Modulation of gut microbiota mediates berberine-induced expansion of immuno-suppressive cells to against alcoholic liver disease.
Clin Transl Med. 2020 Aug ;10(4):e112. Epub 2020 Aug 13. PMID: 32790968
BACKGROUND: Berberine is an isoquinoline alkaloid compound derived from many herbs, which has been used extensively to improve liver function. But action mechanism of its hepatoprotection in alcoholic liver disease (ALD) is far from being clear.
AIM: To investigate the underlying mechanism of berberine's therapeutic effect on ALD associated with gut microbiota-immune system axis.
METHOD: An animal model fed with ethanol that mimics drinking pattern ideally in ALD patients was established. Liver function was evaluated by biochemical test and histological examination. Immune cells were detected by flow cytometry and feces samples were collected for 16S rRNA gene amplicon sequencing.
RESULTS: We first reported the promising beneficial effect of berberine on ameliorating acute-on-chronic alcoholic hepatic damage and explored the underlying mechanism involving gut microbiota-immune system axis. Notably, berberine activated a population with immune suppressive function, defined as granulocytic- myeloid-derived suppressor cell (G-MDSC)-like population, in the liver of mice with alleviating alcohol-induced hepatic injury. Berberine remarkably enhanced the increase of G-MDSC-like cells in blood and liver and decreased cytotoxic T cells correspondingly. Suppression of G-MDSC-like population significantly attenuated the protective effect of berberine against alcohol. Berberine activated IL6/STAT3 signaling in in vitro culture of G-MSDCs-like population, while inhibition of STAT3 activity attenuated the activation of this population by berberine. Moreover, berberine changed the overall gut microbial community, primarily increased the abundance of Akkermansia muciniphila. Of note, depletion of gut microbiota abolished the inducing effect of berberine on G-MDSC-like population, and attenuated its hepatoprotective effect against alcohol in mice, suggesting intestinal flora might be involved in mediating the expansion of this protective population.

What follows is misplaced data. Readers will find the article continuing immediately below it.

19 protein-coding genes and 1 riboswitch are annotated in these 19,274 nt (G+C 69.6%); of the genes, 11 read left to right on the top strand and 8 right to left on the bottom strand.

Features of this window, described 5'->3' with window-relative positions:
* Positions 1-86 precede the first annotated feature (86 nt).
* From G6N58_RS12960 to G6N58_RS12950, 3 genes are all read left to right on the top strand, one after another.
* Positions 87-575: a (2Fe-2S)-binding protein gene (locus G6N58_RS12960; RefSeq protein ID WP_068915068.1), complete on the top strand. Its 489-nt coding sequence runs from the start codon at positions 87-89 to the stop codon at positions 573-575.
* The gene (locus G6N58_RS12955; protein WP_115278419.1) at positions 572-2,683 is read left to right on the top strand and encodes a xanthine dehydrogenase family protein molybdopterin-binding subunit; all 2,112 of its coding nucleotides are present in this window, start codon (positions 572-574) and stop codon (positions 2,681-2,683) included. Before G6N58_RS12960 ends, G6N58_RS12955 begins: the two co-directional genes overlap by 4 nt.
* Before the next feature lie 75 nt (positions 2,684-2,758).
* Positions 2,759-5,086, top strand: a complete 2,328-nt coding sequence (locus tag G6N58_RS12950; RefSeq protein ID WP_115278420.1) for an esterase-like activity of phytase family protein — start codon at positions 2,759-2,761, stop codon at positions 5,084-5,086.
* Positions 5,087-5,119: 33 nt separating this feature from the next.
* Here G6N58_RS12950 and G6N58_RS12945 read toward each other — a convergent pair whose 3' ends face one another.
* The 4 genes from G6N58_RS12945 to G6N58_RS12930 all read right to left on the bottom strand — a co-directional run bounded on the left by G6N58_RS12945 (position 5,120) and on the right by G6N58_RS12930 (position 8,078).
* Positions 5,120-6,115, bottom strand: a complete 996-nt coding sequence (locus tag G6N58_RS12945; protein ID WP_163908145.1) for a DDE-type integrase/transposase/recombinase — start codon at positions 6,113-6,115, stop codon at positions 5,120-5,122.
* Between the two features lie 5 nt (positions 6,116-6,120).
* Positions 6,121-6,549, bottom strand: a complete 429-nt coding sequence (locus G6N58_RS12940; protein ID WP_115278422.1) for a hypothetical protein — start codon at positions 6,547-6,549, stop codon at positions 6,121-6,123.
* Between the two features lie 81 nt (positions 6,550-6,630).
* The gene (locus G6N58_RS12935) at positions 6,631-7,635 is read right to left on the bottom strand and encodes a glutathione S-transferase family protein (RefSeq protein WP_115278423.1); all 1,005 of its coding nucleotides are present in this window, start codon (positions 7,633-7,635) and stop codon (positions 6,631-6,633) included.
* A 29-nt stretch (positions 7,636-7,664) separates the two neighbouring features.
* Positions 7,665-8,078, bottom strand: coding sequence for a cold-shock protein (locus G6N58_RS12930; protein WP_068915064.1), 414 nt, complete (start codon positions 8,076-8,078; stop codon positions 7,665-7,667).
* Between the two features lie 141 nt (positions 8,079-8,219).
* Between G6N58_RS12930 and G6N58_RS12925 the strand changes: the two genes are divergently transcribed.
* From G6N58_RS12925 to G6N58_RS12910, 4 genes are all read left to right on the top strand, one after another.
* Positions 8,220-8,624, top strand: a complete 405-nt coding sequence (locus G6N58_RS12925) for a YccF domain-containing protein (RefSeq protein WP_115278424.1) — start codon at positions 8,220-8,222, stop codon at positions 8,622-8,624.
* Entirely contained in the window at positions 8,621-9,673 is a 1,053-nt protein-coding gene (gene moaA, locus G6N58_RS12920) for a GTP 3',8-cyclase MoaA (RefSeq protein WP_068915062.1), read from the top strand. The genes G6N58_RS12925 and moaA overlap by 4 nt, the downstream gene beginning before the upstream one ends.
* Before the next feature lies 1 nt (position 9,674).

CONCLUSION: Collectively, this study delivered insight into the role of immunosuppressive response in ALD, and facilitated the understanding of the pharmacological effects and action mechanisms of berberine.